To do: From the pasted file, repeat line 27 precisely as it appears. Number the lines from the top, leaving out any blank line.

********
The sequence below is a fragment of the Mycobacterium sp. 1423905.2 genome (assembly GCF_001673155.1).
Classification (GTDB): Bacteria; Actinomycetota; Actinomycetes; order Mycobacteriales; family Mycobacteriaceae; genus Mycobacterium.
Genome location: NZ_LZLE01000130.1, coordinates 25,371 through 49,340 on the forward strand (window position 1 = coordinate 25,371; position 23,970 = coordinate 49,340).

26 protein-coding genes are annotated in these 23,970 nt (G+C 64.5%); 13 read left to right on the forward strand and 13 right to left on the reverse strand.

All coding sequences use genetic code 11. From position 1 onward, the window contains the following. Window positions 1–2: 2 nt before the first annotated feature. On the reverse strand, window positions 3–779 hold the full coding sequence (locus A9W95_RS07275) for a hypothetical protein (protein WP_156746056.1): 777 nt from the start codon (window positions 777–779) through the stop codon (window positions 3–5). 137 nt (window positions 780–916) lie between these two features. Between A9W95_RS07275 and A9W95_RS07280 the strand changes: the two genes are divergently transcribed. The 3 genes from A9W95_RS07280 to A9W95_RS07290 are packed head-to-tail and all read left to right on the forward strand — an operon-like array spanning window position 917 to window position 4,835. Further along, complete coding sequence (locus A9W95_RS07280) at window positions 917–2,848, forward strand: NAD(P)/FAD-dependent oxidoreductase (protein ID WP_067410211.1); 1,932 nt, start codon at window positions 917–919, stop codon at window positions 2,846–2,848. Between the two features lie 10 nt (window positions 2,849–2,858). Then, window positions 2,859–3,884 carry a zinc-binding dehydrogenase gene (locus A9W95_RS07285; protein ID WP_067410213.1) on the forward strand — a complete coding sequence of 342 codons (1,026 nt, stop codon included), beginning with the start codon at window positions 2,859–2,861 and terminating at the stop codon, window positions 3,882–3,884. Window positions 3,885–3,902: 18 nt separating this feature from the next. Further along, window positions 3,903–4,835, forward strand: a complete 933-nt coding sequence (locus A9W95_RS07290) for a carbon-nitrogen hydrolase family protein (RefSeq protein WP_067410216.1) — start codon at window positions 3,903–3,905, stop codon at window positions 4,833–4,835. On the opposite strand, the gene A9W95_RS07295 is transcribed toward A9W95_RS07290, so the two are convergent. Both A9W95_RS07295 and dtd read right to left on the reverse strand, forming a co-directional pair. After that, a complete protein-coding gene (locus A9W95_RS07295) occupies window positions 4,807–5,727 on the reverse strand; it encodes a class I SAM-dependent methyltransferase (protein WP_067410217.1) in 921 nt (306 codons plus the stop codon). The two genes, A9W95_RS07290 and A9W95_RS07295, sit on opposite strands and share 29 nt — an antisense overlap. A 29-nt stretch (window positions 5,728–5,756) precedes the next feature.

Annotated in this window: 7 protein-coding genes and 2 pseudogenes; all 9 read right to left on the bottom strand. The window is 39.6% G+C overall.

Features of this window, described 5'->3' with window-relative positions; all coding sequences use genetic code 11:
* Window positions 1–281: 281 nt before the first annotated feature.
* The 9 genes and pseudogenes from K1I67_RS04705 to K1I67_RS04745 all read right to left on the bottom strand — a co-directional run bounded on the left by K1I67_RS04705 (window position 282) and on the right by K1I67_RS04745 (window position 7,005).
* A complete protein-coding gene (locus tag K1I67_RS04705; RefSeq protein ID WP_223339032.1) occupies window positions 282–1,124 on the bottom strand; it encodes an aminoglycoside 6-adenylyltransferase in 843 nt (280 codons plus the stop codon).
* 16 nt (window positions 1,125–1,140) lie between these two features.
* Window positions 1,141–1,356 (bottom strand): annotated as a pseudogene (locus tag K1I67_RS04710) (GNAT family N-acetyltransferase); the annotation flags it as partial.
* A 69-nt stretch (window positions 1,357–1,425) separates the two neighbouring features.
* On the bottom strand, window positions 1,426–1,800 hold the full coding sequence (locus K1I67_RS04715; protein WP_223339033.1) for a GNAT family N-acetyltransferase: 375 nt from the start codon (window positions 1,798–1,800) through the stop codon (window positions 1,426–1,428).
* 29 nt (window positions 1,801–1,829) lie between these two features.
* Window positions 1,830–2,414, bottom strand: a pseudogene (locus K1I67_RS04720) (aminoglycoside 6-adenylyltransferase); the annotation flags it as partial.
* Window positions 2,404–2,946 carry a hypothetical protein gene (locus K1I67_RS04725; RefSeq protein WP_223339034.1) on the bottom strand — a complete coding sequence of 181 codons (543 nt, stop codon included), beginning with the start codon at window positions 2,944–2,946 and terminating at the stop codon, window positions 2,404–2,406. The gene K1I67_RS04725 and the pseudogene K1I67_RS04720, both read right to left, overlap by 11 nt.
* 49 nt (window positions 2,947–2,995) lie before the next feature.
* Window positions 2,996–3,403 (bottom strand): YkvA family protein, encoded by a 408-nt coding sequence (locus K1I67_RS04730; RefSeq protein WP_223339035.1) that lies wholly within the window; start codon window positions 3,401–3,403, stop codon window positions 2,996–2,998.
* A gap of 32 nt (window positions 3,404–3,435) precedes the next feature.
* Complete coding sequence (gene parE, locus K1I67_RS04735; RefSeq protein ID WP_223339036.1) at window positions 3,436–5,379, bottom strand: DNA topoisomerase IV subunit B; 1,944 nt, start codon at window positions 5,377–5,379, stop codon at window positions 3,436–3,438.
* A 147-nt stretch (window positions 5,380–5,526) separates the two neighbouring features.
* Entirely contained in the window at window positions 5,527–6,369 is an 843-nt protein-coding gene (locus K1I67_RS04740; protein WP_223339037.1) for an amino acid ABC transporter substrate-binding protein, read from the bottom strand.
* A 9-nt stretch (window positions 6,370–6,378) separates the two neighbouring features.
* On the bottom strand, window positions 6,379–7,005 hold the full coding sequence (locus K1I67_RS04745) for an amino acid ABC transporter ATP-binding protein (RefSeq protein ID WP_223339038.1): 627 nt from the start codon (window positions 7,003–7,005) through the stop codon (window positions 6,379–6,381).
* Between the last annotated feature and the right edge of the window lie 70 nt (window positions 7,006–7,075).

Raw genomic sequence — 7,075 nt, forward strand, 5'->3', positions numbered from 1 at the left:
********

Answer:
Raw genomic sequence — 7,075 nt, forward strand, 5'->3', positions numbered from 1 at the left: